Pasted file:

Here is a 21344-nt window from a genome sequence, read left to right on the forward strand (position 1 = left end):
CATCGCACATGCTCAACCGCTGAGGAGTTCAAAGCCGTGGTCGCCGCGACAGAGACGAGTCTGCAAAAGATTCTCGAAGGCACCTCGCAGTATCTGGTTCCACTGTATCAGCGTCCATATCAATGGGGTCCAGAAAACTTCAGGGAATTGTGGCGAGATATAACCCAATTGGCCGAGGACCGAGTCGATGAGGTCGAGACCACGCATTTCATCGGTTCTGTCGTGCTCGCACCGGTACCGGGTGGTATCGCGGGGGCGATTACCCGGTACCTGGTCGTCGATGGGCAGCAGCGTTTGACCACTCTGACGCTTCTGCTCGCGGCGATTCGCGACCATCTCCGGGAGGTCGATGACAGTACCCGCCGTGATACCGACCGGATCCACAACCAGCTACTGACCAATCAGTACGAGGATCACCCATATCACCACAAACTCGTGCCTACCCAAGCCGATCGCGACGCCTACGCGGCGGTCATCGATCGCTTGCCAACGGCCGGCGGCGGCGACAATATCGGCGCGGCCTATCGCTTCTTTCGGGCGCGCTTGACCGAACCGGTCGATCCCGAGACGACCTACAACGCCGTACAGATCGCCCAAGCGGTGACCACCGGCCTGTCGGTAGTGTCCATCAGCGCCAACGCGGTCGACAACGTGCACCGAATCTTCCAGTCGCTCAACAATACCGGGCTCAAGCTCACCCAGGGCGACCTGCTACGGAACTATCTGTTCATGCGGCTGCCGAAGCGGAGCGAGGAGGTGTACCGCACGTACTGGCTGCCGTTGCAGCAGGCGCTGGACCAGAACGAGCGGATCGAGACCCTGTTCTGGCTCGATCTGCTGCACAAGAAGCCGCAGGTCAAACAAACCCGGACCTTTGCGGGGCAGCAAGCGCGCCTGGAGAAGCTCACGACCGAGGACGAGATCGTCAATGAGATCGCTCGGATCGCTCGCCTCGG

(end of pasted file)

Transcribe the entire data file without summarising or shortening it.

Here is a 21344-nt window from a genome sequence, read left to right on the forward strand (position 1 = left end):
CATCGCACATGCTCAACCGCTGAGGAGTTCAAAGCCGTGGTCGCCGCGACAGAGACGAGTCTGCAAAAGATTCTCGAAGGCACCTCGCAGTATCTGGTTCCACTGTATCAGCGTCCATATCAATGGGGTCCAGAAAACTTCAGGGAATTGTGGCGAGATATAACCCAATTGGCCGAGGACCGAGTCGATGAGGTCGAGACCACGCATTTCATCGGTTCTGTCGTGCTCGCACCGGTACCGGGTGGTATCGCGGGGGCGATTACCCGGTACCTGGTCGTCGATGGGCAGCAGCGTTTGACCACTCTGACGCTTCTGCTCGCGGCGATTCGCGACCATCTCCGGGAGGTCGATGACAGTACCCGCCGTGATACCGACCGGATCCACAACCAGCTACTGACCAATCAGTACGAGGATCACCCATATCACCACAAACTCGTGCCTACCCAAGCCGATCGCGACGCCTACGCGGCGGTCATCGATCGCTTGCCAACGGCCGGCGGCGGCGACAATATCGGCGCGGCCTATCGCTTCTTTCGGGCGCGCTTGACCGAACCGGTCGATCCCGAGACGACCTACAACGCCGTACAGATCGCCCAAGCGGTGACCACCGGCCTGTCGGTAGTGTCCATCAGCGCCAACGCGGTCGACAACGTGCACCGAATCTTCCAGTCGCTCAACAATACCGGGCTCAAGCTCACCCAGGGCGACCTGCTACGGAACTATCTGTTCATGCGGCTGCCGAAGCGGAGCGAGGAGGTGTACCGCACGTACTGGCTGCCGTTGCAGCAGGCGCTGGACCAGAACGAGCGGATCGAGACCCTGTTCTGGCTCGATCTGCTGCACAAGAAGCCGCAGGTCAAACAAACCCGGACCTTTGCGGGGCAGCAAGCGCGCCTGGAGAAGCTCACGACCGAGGACGAGATCGTCAATGAGATCGCTCGGATCGCTCGCCTCGG